Encyclopedia Astronautica
Titan 2G


American intercontinental ballistic orbital launch vehicle. Space launch version, obtained through minimal refurbishment of decommissioned ICBM's.

The decommissioned ICBM's received a new payload interfaces (a conical structure that provided 0.91 m, 1.42 m, and 3.05 m payload ring adapters), an attitude control system taken from the Titan 3, replacement of the second-stage verniers with retrorockets to improve payload separation, and a Titan 3 fairing, 3.05 m diameter and 6.1 to 9.2 m long. With solid propellant kick stages, the Titan 2G could put 3,028 kg into a 546 km sun synchronous orbit, of 1,043 kg into a geosynchronous transfer orbit.

The Titan 2 ICBM had been outfitted with a Delco Carousel- type guidance similar to that used in the Titan 3 while it was still deployed as a ballistic missile. That same guidance system, using the same equipment was used on the Titan 2 space booster, modified to handle telemetry. These guidance systems each had thousands of hours of operating time as a result of use on ICBM's and probably set an operating time record for such space launch hardware.

The Titan 2 vehicles were not completely dismantled as was done with the Atlas E and Atlas F space boosters. A new rate gyro package was added to the second stage (after testing proved that using just the output from the HIG gyros would not work - and by that time the first vehicle had already been delivered to Vandenberg AFB. The top of the second stage was modified for the 3.05-m-diameter fairing, destruct, tracking, and telemetry equipment were added, but that was about all. The engines were test fired but not overhauled.

Although 55 surplus ICBM's were available for use as space launchers, only the original 14 contracted in 1986-1987 were ever refurbished and launched, due to the inexplicably high cost of the minimal refurbishment.

LEO Payload: 3,175 kg (6,999 lb) to a 185 km orbit at 28.60 degrees. Payload: 2,177 kg (4,799 lb) to a 185 km polar orbit. Failures: 1. First Fail Date: 1993-10-05. Last Fail Date: 1993-10-05. Launch Price $: 34.000 million in 1987 dollars. Flyaway Unit Cost $: 26.000 million in 1994 dollars. Total Number Built: 131.

AKA: Titan II SLV; SLV-5.
Gross mass: 154,000 kg (339,000 lb).
Payload: 3,175 kg (6,999 lb).
Height: 31.40 m (103.00 ft).
Diameter: 3.05 m (10.00 ft).
Thrust: 2,090.00 kN (469,850 lbf).
Apogee: 185 km (114 mi).
First Launch: 1988.09.05.
Last Launch: 2003.10.18.
Number: 13 .

More... - Chronology...


Associated Countries
Associated Spacecraft
  • IS-A Russian military anti-satellite system. 22 launches, 1967.10.27 (Cosmos 185) to 1982.06.18 (Cosmos 1379). First operational ASAT. Tested in 1967-1971 and deployed through the late 1970's. Design as revised by Yangel and Korolev from Chelomei's original. More...
  • Tiros N American earth weather satellite. 6 launches, 1978.10.13 (Tiros N) to 2002.06.24 (NOAA 17). Tiros N was part of the ongoing US series of polar-orbiting weather satellites. These were preceded by the TIROS series and the ITOS (Improved TIROS) series. More...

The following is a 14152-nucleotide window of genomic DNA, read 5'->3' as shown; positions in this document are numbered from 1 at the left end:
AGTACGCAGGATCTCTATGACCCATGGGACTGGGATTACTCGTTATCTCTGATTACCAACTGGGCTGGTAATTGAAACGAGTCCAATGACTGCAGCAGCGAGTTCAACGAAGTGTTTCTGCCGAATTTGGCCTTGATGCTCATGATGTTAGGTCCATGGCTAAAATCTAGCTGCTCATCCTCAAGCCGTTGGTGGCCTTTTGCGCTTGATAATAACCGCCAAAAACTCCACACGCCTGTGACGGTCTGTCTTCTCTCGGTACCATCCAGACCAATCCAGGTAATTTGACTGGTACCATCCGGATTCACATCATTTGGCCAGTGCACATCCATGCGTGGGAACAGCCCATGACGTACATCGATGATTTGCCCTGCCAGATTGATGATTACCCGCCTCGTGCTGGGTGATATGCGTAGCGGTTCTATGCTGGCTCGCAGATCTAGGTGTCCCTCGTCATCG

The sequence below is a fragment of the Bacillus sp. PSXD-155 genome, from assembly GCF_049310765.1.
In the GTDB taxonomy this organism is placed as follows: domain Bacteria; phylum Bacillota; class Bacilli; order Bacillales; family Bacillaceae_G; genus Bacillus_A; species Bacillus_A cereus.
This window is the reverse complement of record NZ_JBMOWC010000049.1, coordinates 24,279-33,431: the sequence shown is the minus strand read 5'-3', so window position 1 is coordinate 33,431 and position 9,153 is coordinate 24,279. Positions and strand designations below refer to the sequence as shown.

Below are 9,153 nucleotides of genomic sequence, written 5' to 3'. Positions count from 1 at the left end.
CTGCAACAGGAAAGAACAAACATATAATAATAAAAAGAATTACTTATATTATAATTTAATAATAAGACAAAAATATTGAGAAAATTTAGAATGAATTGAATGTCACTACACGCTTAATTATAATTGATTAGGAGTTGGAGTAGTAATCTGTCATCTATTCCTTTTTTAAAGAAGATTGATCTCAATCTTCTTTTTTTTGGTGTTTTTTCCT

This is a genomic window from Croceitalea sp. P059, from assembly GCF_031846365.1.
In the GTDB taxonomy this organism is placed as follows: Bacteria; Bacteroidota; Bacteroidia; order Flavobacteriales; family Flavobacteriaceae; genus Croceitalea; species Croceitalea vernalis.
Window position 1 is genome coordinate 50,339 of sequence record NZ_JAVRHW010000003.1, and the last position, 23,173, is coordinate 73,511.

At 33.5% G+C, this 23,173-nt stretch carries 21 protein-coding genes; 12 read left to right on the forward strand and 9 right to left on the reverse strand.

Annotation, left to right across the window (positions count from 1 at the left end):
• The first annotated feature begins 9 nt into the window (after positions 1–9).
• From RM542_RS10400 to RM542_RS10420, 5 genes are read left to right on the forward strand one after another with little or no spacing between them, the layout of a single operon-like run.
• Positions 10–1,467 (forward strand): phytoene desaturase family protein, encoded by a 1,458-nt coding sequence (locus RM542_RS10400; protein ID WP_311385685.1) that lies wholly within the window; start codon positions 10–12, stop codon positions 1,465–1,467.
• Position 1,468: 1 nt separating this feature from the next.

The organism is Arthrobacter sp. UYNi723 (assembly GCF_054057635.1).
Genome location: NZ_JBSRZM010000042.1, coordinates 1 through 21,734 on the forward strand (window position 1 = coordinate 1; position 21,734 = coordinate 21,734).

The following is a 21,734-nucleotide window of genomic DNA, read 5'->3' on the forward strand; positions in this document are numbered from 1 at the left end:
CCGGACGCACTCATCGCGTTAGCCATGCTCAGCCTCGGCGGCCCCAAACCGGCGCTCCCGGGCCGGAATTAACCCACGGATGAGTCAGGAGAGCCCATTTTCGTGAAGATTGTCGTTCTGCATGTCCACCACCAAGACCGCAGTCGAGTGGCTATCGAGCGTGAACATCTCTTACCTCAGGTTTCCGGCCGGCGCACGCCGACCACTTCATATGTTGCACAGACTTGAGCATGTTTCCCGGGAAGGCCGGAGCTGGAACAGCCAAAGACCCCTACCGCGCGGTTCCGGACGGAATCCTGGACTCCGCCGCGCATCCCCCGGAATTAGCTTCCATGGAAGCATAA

• DMSP Block 5D-2 American earth weather satellite. 9 launches, 1982.12.21 (AMS 5) to 1997.04.04 (USA 131). DMSP 5D-2 was the military's sixth generation of weather satellites. More...
  • Singleton American military naval signals reconnaisance satellite. 3 launches, 1988.09.05 (USA 32) to 1992.04.25 (USA 81). Signals intelligence satellite; possibly some kind of imaging also done. On-board propulsion boosts spacecraft to 800 km operating orbit. More...
  • Landsat 6 American earth land resources satellite. One launch, 1993.10.05. Landsat 6 was designed to continue the Landsat program and carried an improved suite of instruments. More...
  • ISAS Interstage Adapter Subsystem, consisting of the STAR-37M solid rocket motor, the Interstage Adapter for Clementine, and radiation detectors. It transmitted radiation data on the Van Allen Radiation belts for three months. American military technology satellite. One launch, 1994.01.25. More...
  • Clementine American lunar orbiter. One launch, 1994.01.25. Clementine was jointly sponsored by BMDO and NASA as the Deep Space Program Science Experiment (DSPSE). More...
  • QuikScat American earth sea satellite. One launch, 1999.06.20. Built under a NASA rapid delivery contract. Carried the SeaWinds scatterometer for remote sensing of ocean winds. More...
  • DMSP Block 5D-3 American earth weather satellite. 4 launches, 1999.12.12 (USA 147) to 2009-10-18. Military spacecraft similar in design to the civilian NOAA weather satellites. More...

See also
  • Titan The Titan launch vehicle family was developed by the United States Air Force to meet its medium lift requirements in the 1960's. The designs finally put into production were derived from the Titan II ICBM. Titan outlived the competing NASA Saturn I launch vehicle and the Space Shuttle for military launches. It was finally replaced by the USAF's EELV boosters, the Atlas V and Delta IV. Although conceived as a low-cost, quick-reaction system, Titan was not successful as a commercial launch vehicle. Air Force requirements growth over the years drove its costs up - the Ariane using similar technology provided lower-cost access to space. More...

Associated Manufacturers and Agencies
  • Martin American manufacturer of rockets, spacecraft, and rocket engines. Martin Marietta Astronautics Group (1956), Denver, CO, USA. More...

Associated Programs
  • DMSP The first CORONA photos in August 1960 convinced authorities that knowledge of cloud cover over Russia was necessary and could be obtained only via satellite. Since the civilian TIROS program could not yet meet the requirement, the Director, National Reconnaissance Office authorized an 'interim' effort - the Defense Meteorological Satellite Program. The satellite series continued to be updated and served into the 21st Century. More...
  • Tiros TIROS spacecraft were the beginning of a long series of polar-orbiting meteorological satellites. TIROS was followed by the TOS (TIROS Operational System) series, and then the ITOS (Improved TIROS) series, and later the NOAA series. TIROS spacecraft were developed by GSFC and managed by ESSA (Environmental Science Services Administration). The objective was to establish a global weather satellite system. More...